Mr Anderson has never forgotten the courage and generosity of the Croojman family, nor of any of the other Dutch people who helped him even if he never learned their names. In his mind, they are the true heroes.

After a few days at the Croojmans’, the Americans were put onto an evasion line that turns out to have been Dutch-Paris. It was all a blur of sheds, attics and barns for them until they were given train tickets and told they were going to Brussels. They had crossed the Dutch border by Maastricht.

In Brussels they rushed first to a hotel near the train station and then to a three story pension that was the line’s HQ. There were rumors that the Paris safehouse had been raided, explaining the high number of aviators at 19, rue Franklin. There were nine Americans, a New Zealander and a man purporting to be a Pole. The aviators were amazed that the Belgian landlady managed to feed them all and suspicious of the Pole. He kept going out for walks.

Early in the morning of 28 February 1944, loud noises woke up the aviators. A large man burst into Anderson’s room, stuck a gun in his face, and demanded to know where his companion was. Anderson said he was alone, but his roommate revealed himself by falling through the floor of the armoire. The aviators were lined up in the garden and counted. Ten. No Pole.

Taken to Gestapo headquarters, Anderson was beaten while questioned about a new device in the B-17. He’s still not sure why. He was even put in solitary confinement, where he spent his twenty-first birthday. Eventually he was moved to the local prison with the others. The guards lifted the tedium one day by promising a special treat. The next day they presented the treat as roast squab, but it had four legs and a tail and Anderson wasn’t that hungry yet.

Eventually the aviators were turned over to the Luftwaffe and moved to Stalag Luft III. The six young Dutchmen arrested at the rue Franklin were kept in the military prison in Brussels until the liberation in September 1944. The Belgian landlady was deported to Ravensbruck, where she perished in January 1945.

Thanks to the precautions of anonymity among the Dutch helpers, the German investigation of Dutch-Paris did not reach as far as that carrot field near Bakel, nor the Croojmans’ farm.

20th Nov

Much to be Thankful for…

Studying the Second World War gives one a perspective that makes the Thanksgiving season all the more meaningful.

During the war, millions of men, women and children were displaced from their homes as soldiers, refugees, (slave) laborers or prisoners. Most did not leave forwarding addresses. So let us be grateful that we know where our loved ones are.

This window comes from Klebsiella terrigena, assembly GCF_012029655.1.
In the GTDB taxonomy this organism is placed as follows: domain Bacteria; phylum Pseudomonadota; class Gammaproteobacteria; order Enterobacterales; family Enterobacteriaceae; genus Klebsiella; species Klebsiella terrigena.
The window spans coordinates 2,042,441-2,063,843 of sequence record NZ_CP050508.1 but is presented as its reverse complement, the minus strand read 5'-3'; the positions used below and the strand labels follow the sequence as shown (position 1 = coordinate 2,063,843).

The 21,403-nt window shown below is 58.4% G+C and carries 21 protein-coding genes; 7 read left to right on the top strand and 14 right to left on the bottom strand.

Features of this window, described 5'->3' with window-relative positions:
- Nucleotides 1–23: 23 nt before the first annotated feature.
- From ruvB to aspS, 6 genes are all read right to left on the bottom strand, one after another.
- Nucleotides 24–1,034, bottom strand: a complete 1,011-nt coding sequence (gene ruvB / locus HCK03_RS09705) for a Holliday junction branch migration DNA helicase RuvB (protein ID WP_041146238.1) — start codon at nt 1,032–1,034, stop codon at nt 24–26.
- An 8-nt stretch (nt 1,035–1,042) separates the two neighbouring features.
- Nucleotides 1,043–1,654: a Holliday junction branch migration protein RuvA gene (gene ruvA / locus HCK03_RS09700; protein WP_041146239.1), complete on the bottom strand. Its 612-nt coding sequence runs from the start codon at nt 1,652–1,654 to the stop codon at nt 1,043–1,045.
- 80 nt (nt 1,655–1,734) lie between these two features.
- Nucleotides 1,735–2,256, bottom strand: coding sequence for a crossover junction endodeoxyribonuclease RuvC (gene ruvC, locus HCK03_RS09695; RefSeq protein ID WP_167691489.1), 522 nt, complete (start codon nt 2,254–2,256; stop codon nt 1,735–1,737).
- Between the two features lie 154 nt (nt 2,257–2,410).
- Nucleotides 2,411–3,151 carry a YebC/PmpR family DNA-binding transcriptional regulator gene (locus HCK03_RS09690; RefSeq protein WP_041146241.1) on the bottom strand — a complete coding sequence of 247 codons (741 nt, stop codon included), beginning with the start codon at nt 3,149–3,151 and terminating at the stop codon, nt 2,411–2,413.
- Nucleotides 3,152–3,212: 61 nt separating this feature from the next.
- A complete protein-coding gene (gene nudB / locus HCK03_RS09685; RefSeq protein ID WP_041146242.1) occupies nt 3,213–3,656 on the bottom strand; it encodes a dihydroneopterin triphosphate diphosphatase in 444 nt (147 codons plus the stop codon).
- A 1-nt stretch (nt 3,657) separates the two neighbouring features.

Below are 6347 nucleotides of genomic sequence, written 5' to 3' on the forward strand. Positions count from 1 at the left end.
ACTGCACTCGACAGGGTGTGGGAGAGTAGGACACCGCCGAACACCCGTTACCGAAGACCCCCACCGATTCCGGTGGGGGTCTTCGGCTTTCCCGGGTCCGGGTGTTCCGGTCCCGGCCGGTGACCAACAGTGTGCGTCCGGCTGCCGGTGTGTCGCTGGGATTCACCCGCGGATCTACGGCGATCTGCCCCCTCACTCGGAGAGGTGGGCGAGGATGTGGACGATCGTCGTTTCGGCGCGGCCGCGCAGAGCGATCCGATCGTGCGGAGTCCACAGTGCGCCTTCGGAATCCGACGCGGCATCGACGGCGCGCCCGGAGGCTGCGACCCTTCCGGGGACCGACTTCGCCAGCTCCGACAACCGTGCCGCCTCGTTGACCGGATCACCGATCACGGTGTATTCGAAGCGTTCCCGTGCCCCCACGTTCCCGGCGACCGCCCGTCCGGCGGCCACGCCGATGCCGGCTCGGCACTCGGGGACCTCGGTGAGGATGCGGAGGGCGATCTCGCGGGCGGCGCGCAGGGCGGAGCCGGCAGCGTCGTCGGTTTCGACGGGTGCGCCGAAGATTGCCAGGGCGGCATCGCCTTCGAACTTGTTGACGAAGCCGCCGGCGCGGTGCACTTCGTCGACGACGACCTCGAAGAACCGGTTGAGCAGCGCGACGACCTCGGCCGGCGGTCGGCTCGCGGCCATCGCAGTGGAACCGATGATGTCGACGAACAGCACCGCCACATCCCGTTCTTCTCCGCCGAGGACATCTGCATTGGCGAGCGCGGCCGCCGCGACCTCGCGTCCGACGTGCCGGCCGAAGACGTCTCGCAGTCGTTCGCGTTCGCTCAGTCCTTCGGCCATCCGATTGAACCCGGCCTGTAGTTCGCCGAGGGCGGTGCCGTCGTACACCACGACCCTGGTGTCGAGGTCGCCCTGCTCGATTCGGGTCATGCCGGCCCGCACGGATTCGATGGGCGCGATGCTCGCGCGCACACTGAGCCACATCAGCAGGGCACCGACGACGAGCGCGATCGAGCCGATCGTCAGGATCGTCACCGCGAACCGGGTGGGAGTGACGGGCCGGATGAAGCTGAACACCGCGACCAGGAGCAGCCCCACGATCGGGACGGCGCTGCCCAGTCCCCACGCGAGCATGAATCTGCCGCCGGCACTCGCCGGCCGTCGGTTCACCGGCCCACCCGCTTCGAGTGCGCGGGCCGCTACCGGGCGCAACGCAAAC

During the war all mail and news was censored, if not completely stopped. The Dutch Queen in London had no way of knowing what was happening amongst her people other than by risky and slow clandestine paths. Prisoners sentenced to “nacht und nebel” (NN, night and fog) were deliberately isolated to spread uncertainty and fear among their compatriots. So let us be grateful for the free flow of communication.

During the war people starved to death, and not just in the concentration and extermination camps or the occupier-orchestrated famines in the Netherlands and Greece. People starved to death in Paris. So let us be grateful for the abundance on our tables.

During the war death and destruction rained down from the skies. By the end the survivors in Berlin were hiding from the rampaging Red Army in caves dug out of rubble without electricity or clean water or any public service whatsoever. So let us be grateful that the skies over North America and Europe are peaceful.

And let us guard that peace zealously and work to extend it to all the people of the world.

9th Nov

Receipt for 3 guilders fine for smuggling 113 g of butter

Receipt for 3 guilders fine for smuggling 113 g of butter

One of the difficulties with illegal border crossing during the war was that you had to carry two sets of ID with you, one for each side. It was incriminating, to say the least, to be caught with both Dutch and Belgian papers at the border.

Different people had different approaches to the problem. You could, of course, carry only one set of papers and spin a good yarn about why you were on the other side of the border. This worked best if you had family on both sides and could reasonably claim to have innocent reasons to be visiting relatives.

You could also carry some minor contraband item, such as a pound of butter, that would distract a customs agent from further investigations. There might be some unpleasantness Read the rest of this entry »